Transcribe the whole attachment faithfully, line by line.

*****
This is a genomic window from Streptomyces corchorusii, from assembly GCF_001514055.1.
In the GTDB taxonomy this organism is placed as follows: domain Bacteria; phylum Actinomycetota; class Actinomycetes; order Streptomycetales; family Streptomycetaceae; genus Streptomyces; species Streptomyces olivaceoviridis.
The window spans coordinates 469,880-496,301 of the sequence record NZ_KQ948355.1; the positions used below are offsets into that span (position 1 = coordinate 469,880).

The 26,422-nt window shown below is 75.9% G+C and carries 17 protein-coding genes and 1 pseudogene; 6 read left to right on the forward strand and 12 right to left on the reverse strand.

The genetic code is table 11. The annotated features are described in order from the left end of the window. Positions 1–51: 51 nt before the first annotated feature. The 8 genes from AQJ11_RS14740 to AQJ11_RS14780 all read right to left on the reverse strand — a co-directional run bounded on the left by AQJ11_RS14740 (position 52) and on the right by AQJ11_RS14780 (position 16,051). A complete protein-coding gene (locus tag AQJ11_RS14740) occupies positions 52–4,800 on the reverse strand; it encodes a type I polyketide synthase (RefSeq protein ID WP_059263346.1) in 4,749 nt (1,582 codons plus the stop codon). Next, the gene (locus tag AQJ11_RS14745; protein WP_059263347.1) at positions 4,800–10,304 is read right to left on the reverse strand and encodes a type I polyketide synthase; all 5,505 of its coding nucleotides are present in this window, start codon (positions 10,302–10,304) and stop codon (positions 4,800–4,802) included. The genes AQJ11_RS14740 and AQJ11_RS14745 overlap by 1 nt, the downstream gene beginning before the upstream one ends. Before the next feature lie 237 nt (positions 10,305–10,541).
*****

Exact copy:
This is a genomic window from Streptomyces corchorusii, from assembly GCF_001514055.1.
In the GTDB taxonomy this organism is placed as follows: domain Bacteria; phylum Actinomycetota; class Actinomycetes; order Streptomycetales; family Streptomycetaceae; genus Streptomyces; species Streptomyces olivaceoviridis.
The window spans coordinates 469,880-496,301 of the sequence record NZ_KQ948355.1; the positions used below are offsets into that span (position 1 = coordinate 469,880).

The 26,422-nt window shown below is 75.9% G+C and carries 17 protein-coding genes and 1 pseudogene; 6 read left to right on the forward strand and 12 right to left on the reverse strand.

The genetic code is table 11. The annotated features are described in order from the left end of the window. Positions 1–51: 51 nt before the first annotated feature. The 8 genes from AQJ11_RS14740 to AQJ11_RS14780 all read right to left on the reverse strand — a co-directional run bounded on the left by AQJ11_RS14740 (position 52) and on the right by AQJ11_RS14780 (position 16,051). A complete protein-coding gene (locus tag AQJ11_RS14740) occupies positions 52–4,800 on the reverse strand; it encodes a type I polyketide synthase (RefSeq protein ID WP_059263346.1) in 4,749 nt (1,582 codons plus the stop codon). Next, the gene (locus tag AQJ11_RS14745; protein WP_059263347.1) at positions 4,800–10,304 is read right to left on the reverse strand and encodes a type I polyketide synthase; all 5,505 of its coding nucleotides are present in this window, start codon (positions 10,302–10,304) and stop codon (positions 4,800–4,802) included. The genes AQJ11_RS14740 and AQJ11_RS14745 overlap by 1 nt, the downstream gene beginning before the upstream one ends. Before the next feature lie 237 nt (positions 10,305–10,541).